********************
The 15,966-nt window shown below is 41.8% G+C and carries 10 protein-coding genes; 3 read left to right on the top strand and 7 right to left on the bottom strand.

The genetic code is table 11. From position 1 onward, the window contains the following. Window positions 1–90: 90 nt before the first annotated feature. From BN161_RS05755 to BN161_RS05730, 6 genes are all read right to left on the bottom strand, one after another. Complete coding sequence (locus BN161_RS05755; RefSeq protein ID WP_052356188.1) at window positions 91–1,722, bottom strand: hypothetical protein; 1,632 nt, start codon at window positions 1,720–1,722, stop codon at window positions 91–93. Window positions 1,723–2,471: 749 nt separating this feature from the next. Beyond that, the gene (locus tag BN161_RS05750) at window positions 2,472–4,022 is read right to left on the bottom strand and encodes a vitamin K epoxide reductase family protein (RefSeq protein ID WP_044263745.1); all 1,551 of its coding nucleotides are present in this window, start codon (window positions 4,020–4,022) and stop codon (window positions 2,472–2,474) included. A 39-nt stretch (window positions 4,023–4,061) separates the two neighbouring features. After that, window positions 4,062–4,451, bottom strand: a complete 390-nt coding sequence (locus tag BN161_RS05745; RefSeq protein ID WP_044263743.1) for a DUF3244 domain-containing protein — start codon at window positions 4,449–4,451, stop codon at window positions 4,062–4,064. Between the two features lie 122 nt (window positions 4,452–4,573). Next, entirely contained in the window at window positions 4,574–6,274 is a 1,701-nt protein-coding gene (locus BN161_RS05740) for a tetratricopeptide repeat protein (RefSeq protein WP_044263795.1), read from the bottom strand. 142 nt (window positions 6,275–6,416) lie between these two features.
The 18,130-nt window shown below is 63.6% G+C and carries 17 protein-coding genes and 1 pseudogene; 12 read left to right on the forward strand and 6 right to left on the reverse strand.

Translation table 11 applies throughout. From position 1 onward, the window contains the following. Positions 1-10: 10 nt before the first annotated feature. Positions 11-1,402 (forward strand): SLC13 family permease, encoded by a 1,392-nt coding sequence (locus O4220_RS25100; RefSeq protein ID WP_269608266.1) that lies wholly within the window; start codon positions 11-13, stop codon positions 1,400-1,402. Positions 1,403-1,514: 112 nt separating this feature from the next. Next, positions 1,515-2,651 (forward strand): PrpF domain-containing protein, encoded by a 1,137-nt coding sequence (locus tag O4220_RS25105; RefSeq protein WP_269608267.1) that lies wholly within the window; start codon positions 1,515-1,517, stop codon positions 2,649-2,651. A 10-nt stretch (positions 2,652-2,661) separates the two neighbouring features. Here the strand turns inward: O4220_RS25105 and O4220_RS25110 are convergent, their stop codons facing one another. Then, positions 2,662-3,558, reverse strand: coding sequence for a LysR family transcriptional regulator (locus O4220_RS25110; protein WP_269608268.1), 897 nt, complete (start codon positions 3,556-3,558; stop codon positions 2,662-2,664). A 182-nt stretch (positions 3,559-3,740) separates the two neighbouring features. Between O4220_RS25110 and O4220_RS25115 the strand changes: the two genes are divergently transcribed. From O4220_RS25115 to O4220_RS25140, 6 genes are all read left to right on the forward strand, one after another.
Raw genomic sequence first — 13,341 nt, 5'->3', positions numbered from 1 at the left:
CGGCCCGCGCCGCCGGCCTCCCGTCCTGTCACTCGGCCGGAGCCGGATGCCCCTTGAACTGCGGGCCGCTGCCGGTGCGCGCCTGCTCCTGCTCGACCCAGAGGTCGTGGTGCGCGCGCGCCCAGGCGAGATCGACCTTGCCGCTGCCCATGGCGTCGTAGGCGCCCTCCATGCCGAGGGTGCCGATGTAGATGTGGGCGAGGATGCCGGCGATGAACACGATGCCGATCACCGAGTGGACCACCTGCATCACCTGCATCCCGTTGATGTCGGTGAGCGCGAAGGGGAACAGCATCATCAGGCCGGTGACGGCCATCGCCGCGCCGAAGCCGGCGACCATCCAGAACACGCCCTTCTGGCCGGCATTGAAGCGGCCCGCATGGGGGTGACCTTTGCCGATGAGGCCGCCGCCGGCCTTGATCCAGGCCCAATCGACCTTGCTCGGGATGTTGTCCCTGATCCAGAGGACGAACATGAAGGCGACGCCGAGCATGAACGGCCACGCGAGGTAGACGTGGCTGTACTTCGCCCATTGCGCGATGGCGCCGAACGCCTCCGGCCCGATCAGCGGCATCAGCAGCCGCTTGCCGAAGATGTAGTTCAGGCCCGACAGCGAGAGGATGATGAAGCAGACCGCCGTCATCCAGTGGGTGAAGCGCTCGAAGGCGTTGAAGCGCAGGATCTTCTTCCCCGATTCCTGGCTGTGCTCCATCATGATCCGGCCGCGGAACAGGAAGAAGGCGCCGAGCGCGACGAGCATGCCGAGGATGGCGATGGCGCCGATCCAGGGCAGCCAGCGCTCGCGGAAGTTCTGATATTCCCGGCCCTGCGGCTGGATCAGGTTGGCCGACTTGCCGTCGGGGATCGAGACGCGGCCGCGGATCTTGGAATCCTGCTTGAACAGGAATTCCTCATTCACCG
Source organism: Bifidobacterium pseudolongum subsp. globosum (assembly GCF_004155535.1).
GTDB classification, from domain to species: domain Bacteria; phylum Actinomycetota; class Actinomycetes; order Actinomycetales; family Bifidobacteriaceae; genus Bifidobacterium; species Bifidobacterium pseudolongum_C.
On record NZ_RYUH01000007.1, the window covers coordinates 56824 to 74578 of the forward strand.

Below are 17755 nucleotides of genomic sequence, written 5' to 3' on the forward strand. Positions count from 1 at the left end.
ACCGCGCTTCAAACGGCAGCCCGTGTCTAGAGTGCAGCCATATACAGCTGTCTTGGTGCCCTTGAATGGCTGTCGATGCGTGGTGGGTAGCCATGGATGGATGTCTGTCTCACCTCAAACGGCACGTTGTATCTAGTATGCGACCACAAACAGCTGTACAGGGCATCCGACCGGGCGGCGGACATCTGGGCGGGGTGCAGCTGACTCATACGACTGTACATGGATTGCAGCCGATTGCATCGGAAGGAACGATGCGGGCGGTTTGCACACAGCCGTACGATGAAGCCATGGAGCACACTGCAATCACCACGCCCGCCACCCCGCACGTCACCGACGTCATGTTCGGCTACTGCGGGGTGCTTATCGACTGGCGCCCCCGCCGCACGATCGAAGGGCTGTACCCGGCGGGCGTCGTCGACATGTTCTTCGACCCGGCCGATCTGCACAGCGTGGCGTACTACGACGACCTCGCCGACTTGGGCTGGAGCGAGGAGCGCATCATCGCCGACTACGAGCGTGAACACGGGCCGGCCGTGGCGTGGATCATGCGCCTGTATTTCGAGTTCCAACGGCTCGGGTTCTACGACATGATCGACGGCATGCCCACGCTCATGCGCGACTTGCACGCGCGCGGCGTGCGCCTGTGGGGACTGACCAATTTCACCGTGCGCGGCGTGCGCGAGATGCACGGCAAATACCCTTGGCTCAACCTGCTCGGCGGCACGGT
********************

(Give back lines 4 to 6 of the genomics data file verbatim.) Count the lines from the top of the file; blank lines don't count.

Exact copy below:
Translation table 11 applies throughout. From position 1 onward, the window contains the following. Positions 1-10: 10 nt before the first annotated feature. Positions 11-1,402 (forward strand): SLC13 family permease, encoded by a 1,392-nt coding sequence (locus O4220_RS25100; RefSeq protein ID WP_269608266.1) that lies wholly within the window; start codon positions 11-13, stop codon positions 1,400-1,402. Positions 1,403-1,514: 112 nt separating this feature from the next. Next, positions 1,515-2,651 (forward strand): PrpF domain-containing protein, encoded by a 1,137-nt coding sequence (locus tag O4220_RS25105; RefSeq protein WP_269608267.1) that lies wholly within the window; start codon positions 1,515-1,517, stop codon positions 2,649-2,651. A 10-nt stretch (positions 2,652-2,661) separates the two neighbouring features. Here the strand turns inward: O4220_RS25105 and O4220_RS25110 are convergent, their stop codons facing one another. Then, positions 2,662-3,558, reverse strand: coding sequence for a LysR family transcriptional regulator (locus O4220_RS25110; protein WP_269608268.1), 897 nt, complete (start codon positions 3,556-3,558; stop codon positions 2,662-2,664). A 182-nt stretch (positions 3,559-3,740) separates the two neighbouring features. Between O4220_RS25110 and O4220_RS25115 the strand changes: the two genes are divergently transcribed. From O4220_RS25115 to O4220_RS25140, 6 genes are all read left to right on the forward strand, one after another.
Raw genomic sequence first — 13,341 nt, 5'->3', positions numbered from 1 at the left:
CGGCCCGCGCCGCCGGCCTCCCGTCCTGTCACTCGGCCGGAGCCGGATGCCCCTTGAACTGCGGGCCGCTGCCGGTGCGCGCCTGCTCCTGCTCGACCCAGAGGTCGTGGTGCGCGCGCGCCCAGGCGAGATCGACCTTGCCGCTGCCCATGGCGTCGTAGGCGCCCTCCATGCCGAGGGTGCCGATGTAGATGTGGGCGAGGATGCCGGCGATGAACACGATGCCGATCACCGAGTGGACCACCTGCATCACCTGCATCCCGTTGATGTCGGTGAGCGCGAAGGGGAACAGCATCATCAGGCCGGTGACGGCCATCGCCGCGCCGAAGCCGGCGACCATCCAGAACACGCCCTTCTGGCCGGCATTGAAGCGGCCCGCATGGGGGTGACCTTTGCCGATGAGGCCGCCGCCGGCCTTGATCCAGGCCCAATCGACCTTGCTCGGGATGTTGTCCCTGATCCAGAGGACGAACATGAAGGCGACGCCGAGCATGAACGGCCACGCGAGGTAGACGTGGCTGTACTTCGCCCATTGCGCGATGGCGCCGAACGCCTCCGGCCCGATCAGCGGCATCAGCAGCCGCTTGCCGAAGATGTAGTTCAGGCCCGACAGCGAGAGGATGATGAAGCAGACCGCCGTCATCCAGTGGGTGAAGCGCTCGAAGGCGTTGAAGCGCAGGATCTTCTTCCCCGATTCCTGGCTGTGCTCCATCATGATCCGGCCGCGGAACAGGAAGAAGGCGCCGAGCGCGACGAGCATGCCGAGGATGGCGATGGCGCCGATCCAGGGCAGCCAGCGCTCGCGGAAGTTCTGATATTCCCGGCCCTGCGGCTGGATCAGGTTGGCCGACTTGCCGTCGGGGATCGAGACGCGGCCGCGGATCTTGGAATCCTGCTTGAACAGGAATTCCTCATTCACCG